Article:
Tag Archives: Handmade

The cat’s pyjamas

I had some of this stunning Cat Nap Pink Art Gallery Fabrics cotton that I bought from Sew Me Sunshine in my stash for a little while. I was planning on making the Carolyn pyjamas by Closet Case Patterns, however, as I always wear vest tops to bed, I didn’t want to make the Carolyn top as I knew it wouldn’t get worn.

While browsing through one of my wholesalers, I spotted that they had the same design in a jersey and I couldn’t resist getting some for the shop. I then decided to go the whole hog and make my perfect pyjamas using the Tilly and the Buttons Agnes top as a base.

I have made several Agnes vests previously and it is my go to pattern so this was a no brainer.

I only had enough fabric for the Carolyn shorts, but I think it worked out really well as I love wearing pj shorts in the summer time. I opted for the piped version, using some shop-bought ivory satin bias binding. For the three pairs of Carolyns that I have made, I have adapted the waistband so that I can add ribbon as a waist tie. To do this, I simply attach the waistband side seams to match the trouser side seams. I then add two buttonholes to the front to lace the ribbon through. Easy peasy and I think it gives a lovely professional finish.

The Agnes vest was made in my usual way, with a dipped back and then coverstitched hem, neckband and armholes. I also added a bit of the lace trim to tie the two together.

I think these are officially my favourite pjs ever!

Oh and maybe I made a little cape for Jasmine too…just maybe!!




Seamwork Audrey jacket – Pattern Review

Is it wrong that I decided to make a denim jacket mainly as somewhere to display my sewing pins and patches?!

As denim is a sturdier, more durable fabric, it is the perfect place for your pin and badge collection.

I had seen a couple of versions of the Seamwork magazine Audrey jacket (I’m looking at you Rhiannon and Vicki!) and thought it would be the perfect Spring/Summer jacket.

I decided to make it out of the grey slub denim that I have in the shop. As I can’t bring myself to do double denim, I figured this would at least mean I could wear the jacket with blue jeans if I wanted to! I had some Liberty Wolf Pack scraps left over, so I used that for the pockets.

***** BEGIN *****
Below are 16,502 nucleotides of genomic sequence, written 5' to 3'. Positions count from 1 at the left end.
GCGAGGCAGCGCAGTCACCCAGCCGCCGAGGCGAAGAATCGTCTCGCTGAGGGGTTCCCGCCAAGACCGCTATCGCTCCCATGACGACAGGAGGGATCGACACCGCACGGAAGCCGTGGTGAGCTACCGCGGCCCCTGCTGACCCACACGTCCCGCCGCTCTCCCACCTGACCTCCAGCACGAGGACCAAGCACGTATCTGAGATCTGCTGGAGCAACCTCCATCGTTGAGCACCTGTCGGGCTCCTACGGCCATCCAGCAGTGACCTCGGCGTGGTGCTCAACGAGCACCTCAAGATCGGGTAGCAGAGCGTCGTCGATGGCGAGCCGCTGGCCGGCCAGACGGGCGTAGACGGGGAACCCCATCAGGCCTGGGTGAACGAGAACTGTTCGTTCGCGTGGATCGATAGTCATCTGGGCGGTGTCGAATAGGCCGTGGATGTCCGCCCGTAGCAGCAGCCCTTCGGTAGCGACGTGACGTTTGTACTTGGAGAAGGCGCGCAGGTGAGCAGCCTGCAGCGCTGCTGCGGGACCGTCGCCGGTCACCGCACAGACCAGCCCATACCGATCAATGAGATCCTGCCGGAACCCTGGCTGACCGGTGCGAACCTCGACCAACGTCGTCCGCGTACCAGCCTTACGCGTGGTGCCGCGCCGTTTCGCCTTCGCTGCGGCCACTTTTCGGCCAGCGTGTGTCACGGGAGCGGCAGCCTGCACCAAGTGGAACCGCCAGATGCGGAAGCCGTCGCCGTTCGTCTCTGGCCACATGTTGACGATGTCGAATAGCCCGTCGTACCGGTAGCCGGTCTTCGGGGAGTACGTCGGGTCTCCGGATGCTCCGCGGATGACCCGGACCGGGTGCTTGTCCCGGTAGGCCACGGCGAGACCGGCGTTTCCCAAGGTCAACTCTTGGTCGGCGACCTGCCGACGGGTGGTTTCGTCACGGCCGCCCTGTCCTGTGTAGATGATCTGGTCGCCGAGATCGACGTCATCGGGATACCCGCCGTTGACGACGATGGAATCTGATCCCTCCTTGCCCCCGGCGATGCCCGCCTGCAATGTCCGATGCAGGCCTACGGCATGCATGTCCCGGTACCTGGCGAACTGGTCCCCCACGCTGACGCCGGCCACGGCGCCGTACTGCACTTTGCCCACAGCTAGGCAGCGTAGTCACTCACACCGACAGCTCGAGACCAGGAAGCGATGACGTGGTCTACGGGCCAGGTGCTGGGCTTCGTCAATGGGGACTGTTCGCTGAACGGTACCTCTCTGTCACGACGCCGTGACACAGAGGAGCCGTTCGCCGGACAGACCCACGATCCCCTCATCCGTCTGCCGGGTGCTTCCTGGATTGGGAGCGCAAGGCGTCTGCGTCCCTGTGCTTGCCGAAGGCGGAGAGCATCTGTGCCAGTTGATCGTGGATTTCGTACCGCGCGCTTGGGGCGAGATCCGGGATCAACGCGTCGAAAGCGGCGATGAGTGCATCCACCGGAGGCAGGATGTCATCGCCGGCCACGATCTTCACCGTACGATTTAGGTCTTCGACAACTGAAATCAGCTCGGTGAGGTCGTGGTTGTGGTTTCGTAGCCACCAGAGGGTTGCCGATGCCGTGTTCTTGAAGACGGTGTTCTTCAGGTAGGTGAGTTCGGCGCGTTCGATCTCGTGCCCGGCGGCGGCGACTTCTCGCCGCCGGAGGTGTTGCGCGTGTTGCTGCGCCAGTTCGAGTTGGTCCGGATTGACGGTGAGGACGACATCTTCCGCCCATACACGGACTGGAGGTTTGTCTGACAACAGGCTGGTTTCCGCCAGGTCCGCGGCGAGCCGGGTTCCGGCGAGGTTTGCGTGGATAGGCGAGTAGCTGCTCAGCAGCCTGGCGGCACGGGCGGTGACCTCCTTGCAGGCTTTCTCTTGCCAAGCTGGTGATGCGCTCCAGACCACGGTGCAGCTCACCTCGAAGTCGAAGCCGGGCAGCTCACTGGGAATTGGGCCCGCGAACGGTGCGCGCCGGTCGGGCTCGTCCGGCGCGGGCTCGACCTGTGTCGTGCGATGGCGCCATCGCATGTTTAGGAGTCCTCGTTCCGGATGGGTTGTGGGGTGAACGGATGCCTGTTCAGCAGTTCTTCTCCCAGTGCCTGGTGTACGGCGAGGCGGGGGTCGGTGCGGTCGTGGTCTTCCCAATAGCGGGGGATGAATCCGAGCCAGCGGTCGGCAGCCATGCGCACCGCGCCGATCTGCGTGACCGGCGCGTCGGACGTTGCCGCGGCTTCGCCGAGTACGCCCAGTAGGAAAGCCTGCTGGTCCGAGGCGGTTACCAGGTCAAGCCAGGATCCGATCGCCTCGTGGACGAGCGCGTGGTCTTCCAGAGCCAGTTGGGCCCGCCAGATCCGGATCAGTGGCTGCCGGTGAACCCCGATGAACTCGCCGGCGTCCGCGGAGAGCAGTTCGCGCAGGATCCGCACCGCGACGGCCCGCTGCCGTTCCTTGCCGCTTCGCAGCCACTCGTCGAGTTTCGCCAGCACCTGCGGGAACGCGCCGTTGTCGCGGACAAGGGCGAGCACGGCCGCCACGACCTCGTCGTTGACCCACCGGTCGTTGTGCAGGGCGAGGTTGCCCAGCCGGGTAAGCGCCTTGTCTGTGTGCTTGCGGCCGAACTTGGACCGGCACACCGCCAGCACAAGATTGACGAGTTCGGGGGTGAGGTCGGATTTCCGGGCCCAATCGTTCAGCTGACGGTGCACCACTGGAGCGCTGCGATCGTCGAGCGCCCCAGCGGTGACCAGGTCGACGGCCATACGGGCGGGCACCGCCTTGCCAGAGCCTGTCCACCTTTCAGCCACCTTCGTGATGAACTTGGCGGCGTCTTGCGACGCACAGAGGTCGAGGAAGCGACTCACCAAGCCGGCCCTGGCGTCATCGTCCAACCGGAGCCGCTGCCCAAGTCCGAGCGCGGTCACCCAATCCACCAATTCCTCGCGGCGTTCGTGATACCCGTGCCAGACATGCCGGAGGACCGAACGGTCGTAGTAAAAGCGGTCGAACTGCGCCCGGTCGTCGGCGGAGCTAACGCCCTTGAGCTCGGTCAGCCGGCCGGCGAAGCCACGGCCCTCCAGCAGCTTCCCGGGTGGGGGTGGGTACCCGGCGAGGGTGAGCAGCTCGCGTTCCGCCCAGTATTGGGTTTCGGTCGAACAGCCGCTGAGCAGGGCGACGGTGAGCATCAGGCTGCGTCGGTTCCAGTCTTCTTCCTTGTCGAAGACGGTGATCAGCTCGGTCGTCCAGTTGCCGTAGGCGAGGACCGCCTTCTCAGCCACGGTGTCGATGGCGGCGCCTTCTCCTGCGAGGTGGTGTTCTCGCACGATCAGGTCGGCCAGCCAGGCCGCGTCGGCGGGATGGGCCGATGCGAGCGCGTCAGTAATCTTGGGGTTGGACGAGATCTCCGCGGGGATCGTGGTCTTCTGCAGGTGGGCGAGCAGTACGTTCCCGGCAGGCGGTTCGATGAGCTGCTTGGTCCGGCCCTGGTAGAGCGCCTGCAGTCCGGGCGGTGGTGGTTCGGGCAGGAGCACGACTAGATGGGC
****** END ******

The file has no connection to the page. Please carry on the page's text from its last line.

Size wise, I made the smallest size, on Vicki’s advice and it still does come up a little bit big, but actually, would be perfect for wearing over a hoodie once it gets cooler. I don’t mind it not being super fitted though as it is a casual jacket.

In terms of construction, it was all pretty straightforward. It calls for lots of nice neat topstitching, which I always enjoy.

I chose to make a lined back yoke, from the Liberty fabric, as I just thought it would give the inside some interest. It is a completely unnecessary step, but sometimes you’ve just got to be a bit “extra”!!

I also added a hanging loop between the collar and the back yoke.

There are a lot of buttonholes to add, which I am always nervous about, and yes, I did have to unpick a few where my machine decided to misbehave!

I installed the jeans buttons using my trusty Prym tripod and they went on like a dream.

I have recently designed some sewing patches which are available in the shop now, and of course, I thought it only fit that one should take pride of place on my jacket. I think it goes perfectly!

Overall, I really love the jacket, I think it will get a lot of wear over summer dresses this year.

Birthday Anna dress

I made my first By Hand London Anna dress a couple of months ago and I absolutely love everything about it and resolved to make another one very soon.

I was lucky enough to get some money for my birthday earlier in the month so headed to Liberty at the first opportunity and bought a couple of metres of one of their new collection cotton tana lawns – Earthly Delights.

I thought it would be perfect for another Anna and as it is on a black base, it would still be good to wear in winter with tights, but I decided to make it fully lined so I wouldn’t have to worry about it riding up.

For the previous version, I had done the slash neck option but I decided to try out the v neck for this one. Having looked at a few pictures of other people’s makes on Instagram, I took the decision to take the v down about half an inch as I thought that would look more flattering. I think I might split the difference though next time, as it is maybe a teeny bit low for work, without a cami underneath!

The other major change I made, was to abandon all of the facings and line the top instead. I think this gives a much nicer finish, and as I wanted to line the skirt, it made much more sense. I managed to engineer it so that I could machine stitch all of the seams to make it a really clean finish. if you would like more details or a tutorial on how I did this, please let me know!